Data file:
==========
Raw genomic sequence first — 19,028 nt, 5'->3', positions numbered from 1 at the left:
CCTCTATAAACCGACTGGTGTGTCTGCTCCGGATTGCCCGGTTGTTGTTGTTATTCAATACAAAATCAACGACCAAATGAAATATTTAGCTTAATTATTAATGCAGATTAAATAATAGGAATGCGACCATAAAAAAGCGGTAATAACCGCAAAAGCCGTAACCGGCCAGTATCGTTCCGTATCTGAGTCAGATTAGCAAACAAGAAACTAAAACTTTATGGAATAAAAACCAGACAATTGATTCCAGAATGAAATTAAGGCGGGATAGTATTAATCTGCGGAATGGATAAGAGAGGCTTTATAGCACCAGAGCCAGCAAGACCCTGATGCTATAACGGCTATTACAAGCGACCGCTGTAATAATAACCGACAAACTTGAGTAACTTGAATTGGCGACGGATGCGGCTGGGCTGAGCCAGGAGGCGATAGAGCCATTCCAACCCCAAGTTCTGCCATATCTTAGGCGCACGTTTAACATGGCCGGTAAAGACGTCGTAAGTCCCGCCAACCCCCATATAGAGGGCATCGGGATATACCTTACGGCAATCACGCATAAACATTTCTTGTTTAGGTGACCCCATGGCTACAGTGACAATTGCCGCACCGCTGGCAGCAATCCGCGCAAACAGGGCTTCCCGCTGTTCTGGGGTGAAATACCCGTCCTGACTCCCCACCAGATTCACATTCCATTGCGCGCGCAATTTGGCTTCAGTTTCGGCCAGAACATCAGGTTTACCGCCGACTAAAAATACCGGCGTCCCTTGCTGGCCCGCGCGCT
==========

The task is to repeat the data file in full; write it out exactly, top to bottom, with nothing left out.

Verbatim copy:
Raw genomic sequence first — 19,028 nt, 5'->3', positions numbered from 1 at the left:
CCTCTATAAACCGACTGGTGTGTCTGCTCCGGATTGCCCGGTTGTTGTTGTTATTCAATACAAAATCAACGACCAAATGAAATATTTAGCTTAATTATTAATGCAGATTAAATAATAGGAATGCGACCATAAAAAAGCGGTAATAACCGCAAAAGCCGTAACCGGCCAGTATCGTTCCGTATCTGAGTCAGATTAGCAAACAAGAAACTAAAACTTTATGGAATAAAAACCAGACAATTGATTCCAGAATGAAATTAAGGCGGGATAGTATTAATCTGCGGAATGGATAAGAGAGGCTTTATAGCACCAGAGCCAGCAAGACCCTGATGCTATAACGGCTATTACAAGCGACCGCTGTAATAATAACCGACAAACTTGAGTAACTTGAATTGGCGACGGATGCGGCTGGGCTGAGCCAGGAGGCGATAGAGCCATTCCAACCCCAAGTTCTGCCATATCTTAGGCGCACGTTTAACATGGCCGGTAAAGACGTCGTAAGTCCCGCCAACCCCCATATAGAGGGCATCGGGATATACCTTACGGCAATCACGCATAAACATTTCTTGTTTAGGTGACCCCATGGCTACAGTGACAATTGCCGCACCGCTGGCAGCAATCCGCGCAAACAGGGCTTCCCGCTGTTCTGGGGTGAAATACCCGTCCTGACTCCCCACCAGATTCACATTCCATTGCGCGCGCAATTTGGCTTCAGTTTCGGCCAGAACATCAGGTTTACCGCCGACTAAAAATACCGGCGTCCCTTGCTGGCCCGCGCGCT